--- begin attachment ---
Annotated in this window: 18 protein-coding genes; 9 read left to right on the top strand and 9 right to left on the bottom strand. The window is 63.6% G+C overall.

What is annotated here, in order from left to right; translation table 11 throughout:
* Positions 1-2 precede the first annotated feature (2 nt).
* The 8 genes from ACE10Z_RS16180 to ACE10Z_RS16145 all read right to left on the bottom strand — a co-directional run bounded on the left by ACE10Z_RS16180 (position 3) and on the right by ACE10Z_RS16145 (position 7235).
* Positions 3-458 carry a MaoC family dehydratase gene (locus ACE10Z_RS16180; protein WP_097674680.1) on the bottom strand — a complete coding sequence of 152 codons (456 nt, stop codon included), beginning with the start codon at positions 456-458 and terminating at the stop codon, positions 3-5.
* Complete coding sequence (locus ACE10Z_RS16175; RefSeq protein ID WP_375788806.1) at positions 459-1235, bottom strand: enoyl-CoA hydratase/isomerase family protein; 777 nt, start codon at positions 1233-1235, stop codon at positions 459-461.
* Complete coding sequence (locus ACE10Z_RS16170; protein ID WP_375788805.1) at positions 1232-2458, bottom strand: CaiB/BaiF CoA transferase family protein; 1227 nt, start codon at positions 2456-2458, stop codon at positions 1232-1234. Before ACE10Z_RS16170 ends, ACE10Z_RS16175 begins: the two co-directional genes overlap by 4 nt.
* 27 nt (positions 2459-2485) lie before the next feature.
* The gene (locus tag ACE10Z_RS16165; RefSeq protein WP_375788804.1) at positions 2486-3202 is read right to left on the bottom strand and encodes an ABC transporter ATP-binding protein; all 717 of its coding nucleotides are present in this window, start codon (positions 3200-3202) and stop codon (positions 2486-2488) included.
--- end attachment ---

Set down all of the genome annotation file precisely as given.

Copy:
Annotated in this window: 18 protein-coding genes; 9 read left to right on the top strand and 9 right to left on the bottom strand. The window is 63.6% G+C overall.

What is annotated here, in order from left to right; translation table 11 throughout:
* Positions 1-2 precede the first annotated feature (2 nt).
* The 8 genes from ACE10Z_RS16180 to ACE10Z_RS16145 all read right to left on the bottom strand — a co-directional run bounded on the left by ACE10Z_RS16180 (position 3) and on the right by ACE10Z_RS16145 (position 7235).
* Positions 3-458 carry a MaoC family dehydratase gene (locus ACE10Z_RS16180; protein WP_097674680.1) on the bottom strand — a complete coding sequence of 152 codons (456 nt, stop codon included), beginning with the start codon at positions 456-458 and terminating at the stop codon, positions 3-5.
* Complete coding sequence (locus ACE10Z_RS16175; RefSeq protein ID WP_375788806.1) at positions 459-1235, bottom strand: enoyl-CoA hydratase/isomerase family protein; 777 nt, start codon at positions 1233-1235, stop codon at positions 459-461.
* Complete coding sequence (locus ACE10Z_RS16170; protein ID WP_375788805.1) at positions 1232-2458, bottom strand: CaiB/BaiF CoA transferase family protein; 1227 nt, start codon at positions 2456-2458, stop codon at positions 1232-1234. Before ACE10Z_RS16170 ends, ACE10Z_RS16175 begins: the two co-directional genes overlap by 4 nt.
* 27 nt (positions 2459-2485) lie before the next feature.
* The gene (locus tag ACE10Z_RS16165; RefSeq protein WP_375788804.1) at positions 2486-3202 is read right to left on the bottom strand and encodes an ABC transporter ATP-binding protein; all 717 of its coding nucleotides are present in this window, start codon (positions 3200-3202) and stop codon (positions 2486-2488) included.